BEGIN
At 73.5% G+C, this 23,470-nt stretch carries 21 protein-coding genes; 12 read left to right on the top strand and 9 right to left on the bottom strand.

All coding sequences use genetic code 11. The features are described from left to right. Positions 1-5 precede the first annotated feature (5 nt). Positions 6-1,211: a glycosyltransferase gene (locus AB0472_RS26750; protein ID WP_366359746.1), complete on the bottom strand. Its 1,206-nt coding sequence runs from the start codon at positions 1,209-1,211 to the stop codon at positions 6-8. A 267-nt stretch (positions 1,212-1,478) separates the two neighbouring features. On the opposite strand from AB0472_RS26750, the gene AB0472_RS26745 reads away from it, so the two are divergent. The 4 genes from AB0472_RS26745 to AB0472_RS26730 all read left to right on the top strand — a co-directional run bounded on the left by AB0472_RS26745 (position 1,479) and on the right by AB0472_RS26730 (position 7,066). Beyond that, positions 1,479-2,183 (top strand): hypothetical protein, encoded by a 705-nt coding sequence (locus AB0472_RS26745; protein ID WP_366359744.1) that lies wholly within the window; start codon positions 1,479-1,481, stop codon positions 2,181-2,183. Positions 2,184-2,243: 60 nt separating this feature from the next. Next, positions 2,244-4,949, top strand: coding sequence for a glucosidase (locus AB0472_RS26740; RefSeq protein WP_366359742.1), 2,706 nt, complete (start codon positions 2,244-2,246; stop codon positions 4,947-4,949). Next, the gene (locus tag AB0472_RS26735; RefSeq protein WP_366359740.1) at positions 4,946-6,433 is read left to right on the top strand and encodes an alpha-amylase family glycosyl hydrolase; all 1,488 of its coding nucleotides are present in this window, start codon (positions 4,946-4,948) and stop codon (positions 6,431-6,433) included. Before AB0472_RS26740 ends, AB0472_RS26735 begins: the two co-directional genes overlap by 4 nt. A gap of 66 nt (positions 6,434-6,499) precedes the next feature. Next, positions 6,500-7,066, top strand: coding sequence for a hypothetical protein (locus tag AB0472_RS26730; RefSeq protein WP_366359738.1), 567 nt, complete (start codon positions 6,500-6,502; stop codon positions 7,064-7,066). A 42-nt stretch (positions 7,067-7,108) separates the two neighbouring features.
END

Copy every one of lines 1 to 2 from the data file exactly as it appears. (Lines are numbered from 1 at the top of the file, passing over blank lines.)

At 73.5% G+C, this 23,470-nt stretch carries 21 protein-coding genes; 12 read left to right on the top strand and 9 right to left on the bottom strand.

All coding sequences use genetic code 11. The features are described from left to right. Positions 1-5 precede the first annotated feature (5 nt). Positions 6-1,211: a glycosyltransferase gene (locus AB0472_RS26750; protein ID WP_366359746.1), complete on the bottom strand. Its 1,206-nt coding sequence runs from the start codon at positions 1,209-1,211 to the stop codon at positions 6-8. A 267-nt stretch (positions 1,212-1,478) separates the two neighbouring features. On the opposite strand from AB0472_RS26750, the gene AB0472_RS26745 reads away from it, so the two are divergent. The 4 genes from AB0472_RS26745 to AB0472_RS26730 all read left to right on the top strand — a co-directional run bounded on the left by AB0472_RS26745 (position 1,479) and on the right by AB0472_RS26730 (position 7,066). Beyond that, positions 1,479-2,183 (top strand): hypothetical protein, encoded by a 705-nt coding sequence (locus AB0472_RS26745; protein ID WP_366359744.1) that lies wholly within the window; start codon positions 1,479-1,481, stop codon positions 2,181-2,183. Positions 2,184-2,243: 60 nt separating this feature from the next. Next, positions 2,244-4,949, top strand: coding sequence for a glucosidase (locus AB0472_RS26740; RefSeq protein WP_366359742.1), 2,706 nt, complete (start codon positions 2,244-2,246; stop codon positions 4,947-4,949). Next, the gene (locus tag AB0472_RS26735; RefSeq protein WP_366359740.1) at positions 4,946-6,433 is read left to right on the top strand and encodes an alpha-amylase family glycosyl hydrolase; all 1,488 of its coding nucleotides are present in this window, start codon (positions 4,946-4,948) and stop codon (positions 6,431-6,433) included. Before AB0472_RS26740 ends, AB0472_RS26735 begins: the two co-directional genes overlap by 4 nt. A gap of 66 nt (positions 6,434-6,499) precedes the next feature. Next, positions 6,500-7,066, top strand: coding sequence for a hypothetical protein (locus tag AB0472_RS26730; RefSeq protein WP_366359738.1), 567 nt, complete (start codon positions 6,500-6,502; stop codon positions 7,064-7,066). A 42-nt stretch (positions 7,067-7,108) separates the two neighbouring features.